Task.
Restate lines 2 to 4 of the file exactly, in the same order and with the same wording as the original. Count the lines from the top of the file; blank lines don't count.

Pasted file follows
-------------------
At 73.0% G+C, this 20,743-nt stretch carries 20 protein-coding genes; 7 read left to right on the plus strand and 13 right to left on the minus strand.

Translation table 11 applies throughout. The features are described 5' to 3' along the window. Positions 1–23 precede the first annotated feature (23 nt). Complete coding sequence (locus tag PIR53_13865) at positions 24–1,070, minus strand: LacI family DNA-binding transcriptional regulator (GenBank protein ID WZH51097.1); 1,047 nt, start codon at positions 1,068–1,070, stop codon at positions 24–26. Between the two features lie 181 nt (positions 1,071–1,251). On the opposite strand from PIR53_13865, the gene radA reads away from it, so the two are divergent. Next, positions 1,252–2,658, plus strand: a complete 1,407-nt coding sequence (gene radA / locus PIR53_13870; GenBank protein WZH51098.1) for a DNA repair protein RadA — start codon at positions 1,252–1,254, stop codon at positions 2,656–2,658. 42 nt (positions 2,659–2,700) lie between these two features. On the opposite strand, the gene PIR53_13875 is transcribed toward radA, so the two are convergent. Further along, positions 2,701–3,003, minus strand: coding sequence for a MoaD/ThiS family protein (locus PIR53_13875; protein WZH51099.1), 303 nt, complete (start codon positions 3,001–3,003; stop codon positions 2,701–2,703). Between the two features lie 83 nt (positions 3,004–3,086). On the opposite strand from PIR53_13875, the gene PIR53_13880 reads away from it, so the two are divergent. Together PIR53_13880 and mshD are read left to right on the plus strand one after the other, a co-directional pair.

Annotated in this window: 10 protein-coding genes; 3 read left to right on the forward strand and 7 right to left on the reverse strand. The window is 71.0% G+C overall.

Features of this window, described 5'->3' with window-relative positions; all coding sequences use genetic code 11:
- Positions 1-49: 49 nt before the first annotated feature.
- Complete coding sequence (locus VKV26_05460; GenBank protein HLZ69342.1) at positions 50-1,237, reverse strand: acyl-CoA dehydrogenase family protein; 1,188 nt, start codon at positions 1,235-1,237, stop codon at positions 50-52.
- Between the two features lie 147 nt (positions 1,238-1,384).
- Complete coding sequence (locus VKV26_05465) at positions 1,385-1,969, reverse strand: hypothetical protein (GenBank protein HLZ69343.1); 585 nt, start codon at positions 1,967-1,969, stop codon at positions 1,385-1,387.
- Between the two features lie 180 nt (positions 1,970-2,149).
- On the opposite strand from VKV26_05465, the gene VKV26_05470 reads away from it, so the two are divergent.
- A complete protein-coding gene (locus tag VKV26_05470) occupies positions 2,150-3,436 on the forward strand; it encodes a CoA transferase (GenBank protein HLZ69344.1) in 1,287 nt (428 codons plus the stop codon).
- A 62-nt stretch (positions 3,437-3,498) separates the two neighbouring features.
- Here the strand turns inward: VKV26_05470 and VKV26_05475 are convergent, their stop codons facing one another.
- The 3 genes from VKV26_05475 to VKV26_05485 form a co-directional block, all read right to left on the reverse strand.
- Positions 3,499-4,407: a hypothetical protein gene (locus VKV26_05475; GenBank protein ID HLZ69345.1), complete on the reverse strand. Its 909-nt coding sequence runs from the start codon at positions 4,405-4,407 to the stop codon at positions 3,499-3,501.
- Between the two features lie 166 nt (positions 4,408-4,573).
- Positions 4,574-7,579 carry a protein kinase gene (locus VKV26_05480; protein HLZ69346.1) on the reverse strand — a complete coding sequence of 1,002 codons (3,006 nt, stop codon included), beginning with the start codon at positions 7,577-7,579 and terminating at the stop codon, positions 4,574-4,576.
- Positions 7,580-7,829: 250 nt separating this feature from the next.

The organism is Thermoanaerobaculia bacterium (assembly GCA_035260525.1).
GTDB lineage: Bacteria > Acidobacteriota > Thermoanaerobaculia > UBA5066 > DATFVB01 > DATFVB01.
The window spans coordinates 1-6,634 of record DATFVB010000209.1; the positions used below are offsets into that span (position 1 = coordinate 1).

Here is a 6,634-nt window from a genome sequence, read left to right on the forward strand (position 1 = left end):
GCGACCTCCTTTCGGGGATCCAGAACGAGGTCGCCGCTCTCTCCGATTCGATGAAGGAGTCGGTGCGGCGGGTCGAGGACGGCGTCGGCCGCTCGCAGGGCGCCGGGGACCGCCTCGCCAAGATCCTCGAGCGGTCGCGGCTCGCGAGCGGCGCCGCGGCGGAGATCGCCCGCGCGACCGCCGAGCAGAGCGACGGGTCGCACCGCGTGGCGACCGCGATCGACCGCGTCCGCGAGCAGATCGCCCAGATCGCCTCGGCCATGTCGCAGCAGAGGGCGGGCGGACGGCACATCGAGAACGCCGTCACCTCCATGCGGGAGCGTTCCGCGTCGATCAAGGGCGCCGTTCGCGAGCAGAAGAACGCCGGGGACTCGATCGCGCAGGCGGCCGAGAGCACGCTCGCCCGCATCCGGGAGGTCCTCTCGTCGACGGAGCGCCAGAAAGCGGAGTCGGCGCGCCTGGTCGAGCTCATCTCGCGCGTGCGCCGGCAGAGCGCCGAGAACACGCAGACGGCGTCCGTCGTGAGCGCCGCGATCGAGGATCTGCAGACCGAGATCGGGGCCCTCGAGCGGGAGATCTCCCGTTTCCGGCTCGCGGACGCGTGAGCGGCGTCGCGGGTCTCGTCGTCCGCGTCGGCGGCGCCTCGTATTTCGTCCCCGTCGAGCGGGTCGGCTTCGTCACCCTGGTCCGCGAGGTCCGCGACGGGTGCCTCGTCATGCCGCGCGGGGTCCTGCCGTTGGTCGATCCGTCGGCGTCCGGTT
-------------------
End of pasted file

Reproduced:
Translation table 11 applies throughout. The features are described 5' to 3' along the window. Positions 1–23 precede the first annotated feature (23 nt). Complete coding sequence (locus tag PIR53_13865) at positions 24–1,070, minus strand: LacI family DNA-binding transcriptional regulator (GenBank protein ID WZH51097.1); 1,047 nt, start codon at positions 1,068–1,070, stop codon at positions 24–26. Between the two features lie 181 nt (positions 1,071–1,251). On the opposite strand from PIR53_13865, the gene radA reads away from it, so the two are divergent. Next, positions 1,252–2,658, plus strand: a complete 1,407-nt coding sequence (gene radA / locus PIR53_13870; GenBank protein WZH51098.1) for a DNA repair protein RadA — start codon at positions 1,252–1,254, stop codon at positions 2,656–2,658. 42 nt (positions 2,659–2,700) lie between these two features. On the opposite strand, the gene PIR53_13875 is transcribed toward radA, so the two are convergent. Further along, positions 2,701–3,003, minus strand: coding sequence for a MoaD/ThiS family protein (locus PIR53_13875; protein WZH51099.1), 303 nt, complete (start codon positions 3,001–3,003; stop codon positions 2,701–2,703). Between the two features lie 83 nt (positions 3,004–3,086). On the opposite strand from PIR53_13875, the gene PIR53_13880 reads away from it, so the two are divergent. Together PIR53_13880 and mshD are read left to right on the plus strand one after the other, a co-directional pair.

Annotated in this window: 10 protein-coding genes; 3 read left to right on the forward strand and 7 right to left on the reverse strand. The window is 71.0% G+C overall.

Features of this window, described 5'->3' with window-relative positions; all coding sequences use genetic code 11: